The solution is open systems. I have always been a big fan of the open source blogging platform, WordPress, and have been relatively pleased with the BuddyPress plug-in that turns WordPress into a social network. I host my education site myself, so that means I pay for it. But I don’t pay extra because it is covered by the fees I pay for my other Websites (such as this blog), and every time I create a new course blog it doesn’t cost me anything. The only additional cost is the domain name registration. My hosting service, BlueHost, uses SimpleScripts, which makes installing sites really easy.

Using BuddyPress for my main site (Open Media Education–note I’m still building it out, so it is not that sexy–I can launch Websites for each additional class I create. I can manage all my sites through the parent network, which is a great advance made by WordPress. I can upgrade and install plugins across the network for all my course sites with the click of a mouse. The other reason I love WordPress is that there are so many fantastic plug-ins and an amazing community of support. BuddyPress also has a great community of users and developers. I have usually gotten my tech questions answered within six hours.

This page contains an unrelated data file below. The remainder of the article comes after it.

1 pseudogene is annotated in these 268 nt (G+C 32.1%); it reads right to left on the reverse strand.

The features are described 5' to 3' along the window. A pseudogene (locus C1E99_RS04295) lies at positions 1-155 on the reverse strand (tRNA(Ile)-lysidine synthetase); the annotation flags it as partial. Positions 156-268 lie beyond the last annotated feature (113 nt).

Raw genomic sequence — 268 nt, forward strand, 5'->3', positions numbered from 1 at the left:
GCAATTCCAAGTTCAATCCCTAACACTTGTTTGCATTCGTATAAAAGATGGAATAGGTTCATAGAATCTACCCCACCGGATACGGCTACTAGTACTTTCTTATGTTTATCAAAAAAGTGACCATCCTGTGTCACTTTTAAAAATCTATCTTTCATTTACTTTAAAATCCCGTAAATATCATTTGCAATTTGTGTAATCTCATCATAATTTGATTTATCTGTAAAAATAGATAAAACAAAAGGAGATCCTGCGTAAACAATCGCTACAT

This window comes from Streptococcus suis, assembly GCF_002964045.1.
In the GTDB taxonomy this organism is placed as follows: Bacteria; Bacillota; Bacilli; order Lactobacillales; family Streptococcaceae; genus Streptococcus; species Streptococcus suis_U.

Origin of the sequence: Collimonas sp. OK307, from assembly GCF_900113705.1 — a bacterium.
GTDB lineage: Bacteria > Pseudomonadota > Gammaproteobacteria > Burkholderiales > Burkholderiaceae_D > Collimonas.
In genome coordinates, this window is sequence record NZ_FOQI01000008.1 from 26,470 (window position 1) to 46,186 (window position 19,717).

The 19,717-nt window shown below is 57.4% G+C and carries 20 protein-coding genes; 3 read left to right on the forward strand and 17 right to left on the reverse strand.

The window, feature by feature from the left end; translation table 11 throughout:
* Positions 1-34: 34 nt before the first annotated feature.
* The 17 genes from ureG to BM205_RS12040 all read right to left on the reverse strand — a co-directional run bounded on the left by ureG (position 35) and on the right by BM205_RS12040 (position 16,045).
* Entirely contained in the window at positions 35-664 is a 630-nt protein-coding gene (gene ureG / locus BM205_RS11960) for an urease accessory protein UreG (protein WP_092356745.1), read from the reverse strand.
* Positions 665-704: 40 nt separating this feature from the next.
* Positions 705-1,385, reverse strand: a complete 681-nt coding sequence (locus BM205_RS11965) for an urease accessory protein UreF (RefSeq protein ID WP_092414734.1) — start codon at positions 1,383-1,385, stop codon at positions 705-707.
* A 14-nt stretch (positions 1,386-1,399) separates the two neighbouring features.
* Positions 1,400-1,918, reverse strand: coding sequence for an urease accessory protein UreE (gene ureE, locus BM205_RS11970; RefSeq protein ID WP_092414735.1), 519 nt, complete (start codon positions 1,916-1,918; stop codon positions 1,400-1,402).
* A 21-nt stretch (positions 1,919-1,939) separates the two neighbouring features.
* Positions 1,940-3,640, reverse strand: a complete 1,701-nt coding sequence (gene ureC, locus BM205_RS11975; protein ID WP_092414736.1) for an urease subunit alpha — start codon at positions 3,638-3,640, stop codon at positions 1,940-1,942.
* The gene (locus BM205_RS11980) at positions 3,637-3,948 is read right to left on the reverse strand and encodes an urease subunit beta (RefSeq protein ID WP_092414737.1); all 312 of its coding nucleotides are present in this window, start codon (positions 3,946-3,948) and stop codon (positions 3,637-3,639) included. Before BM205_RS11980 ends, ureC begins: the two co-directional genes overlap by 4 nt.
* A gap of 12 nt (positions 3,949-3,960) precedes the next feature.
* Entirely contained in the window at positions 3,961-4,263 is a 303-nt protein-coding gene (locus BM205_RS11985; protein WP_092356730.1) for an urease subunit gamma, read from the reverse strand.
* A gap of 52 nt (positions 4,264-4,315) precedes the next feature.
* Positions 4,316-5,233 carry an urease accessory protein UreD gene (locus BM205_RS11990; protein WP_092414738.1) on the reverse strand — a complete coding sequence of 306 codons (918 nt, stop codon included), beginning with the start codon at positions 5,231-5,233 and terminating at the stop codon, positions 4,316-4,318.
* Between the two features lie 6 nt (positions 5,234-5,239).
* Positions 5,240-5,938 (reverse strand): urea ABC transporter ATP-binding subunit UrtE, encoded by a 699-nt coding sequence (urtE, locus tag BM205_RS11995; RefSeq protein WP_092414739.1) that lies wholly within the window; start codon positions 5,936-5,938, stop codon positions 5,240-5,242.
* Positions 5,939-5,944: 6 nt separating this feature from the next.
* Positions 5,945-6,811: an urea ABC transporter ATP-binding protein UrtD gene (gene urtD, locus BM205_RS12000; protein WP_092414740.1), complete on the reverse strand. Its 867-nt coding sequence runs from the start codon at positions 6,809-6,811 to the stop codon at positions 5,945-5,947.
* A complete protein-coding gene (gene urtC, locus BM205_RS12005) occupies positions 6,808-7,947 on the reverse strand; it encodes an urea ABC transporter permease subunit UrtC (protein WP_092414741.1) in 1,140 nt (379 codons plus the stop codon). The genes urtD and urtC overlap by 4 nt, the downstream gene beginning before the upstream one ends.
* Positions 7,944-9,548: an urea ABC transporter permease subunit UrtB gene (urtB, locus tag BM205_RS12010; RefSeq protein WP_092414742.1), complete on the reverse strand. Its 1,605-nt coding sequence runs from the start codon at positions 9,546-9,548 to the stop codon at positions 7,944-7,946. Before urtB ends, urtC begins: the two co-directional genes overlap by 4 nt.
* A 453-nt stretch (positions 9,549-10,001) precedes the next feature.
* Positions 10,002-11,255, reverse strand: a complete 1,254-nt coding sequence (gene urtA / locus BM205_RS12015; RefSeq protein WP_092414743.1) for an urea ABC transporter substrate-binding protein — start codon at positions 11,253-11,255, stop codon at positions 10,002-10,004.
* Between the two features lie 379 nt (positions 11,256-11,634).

One strategy is to combine the power of Wikis with BuddPress. The folks at University of British Columbia have built their entire system around this formula.

I’ve been using WordPress since the early days, so for me I find it quite intuitive and easy to use. The current version (3.1.1) is very simple to use and much more powerful and flexible than previous versions. It’s also mobile and has multilingual support. I hope more educators will discover the power of WordPress. It will empower them and their students. And you don’t need to depend on the whims and business strategy of Blackboard to develop your online classroom.

Now teachers are blamed for the financial crisis

File under this shit has gone too far. As a severely underpaid teacher, I find it laughable that we are now the evil force behind the economic crisis. In a way, I hope Wall St. keeps pushing on this. I don’t think people will bend much further.

Incidentally, I read somewhere that folks in the UK are holding teach-ins at banks by entering and holding classes inside their lobbies.

Media literacy as ecological homeopathy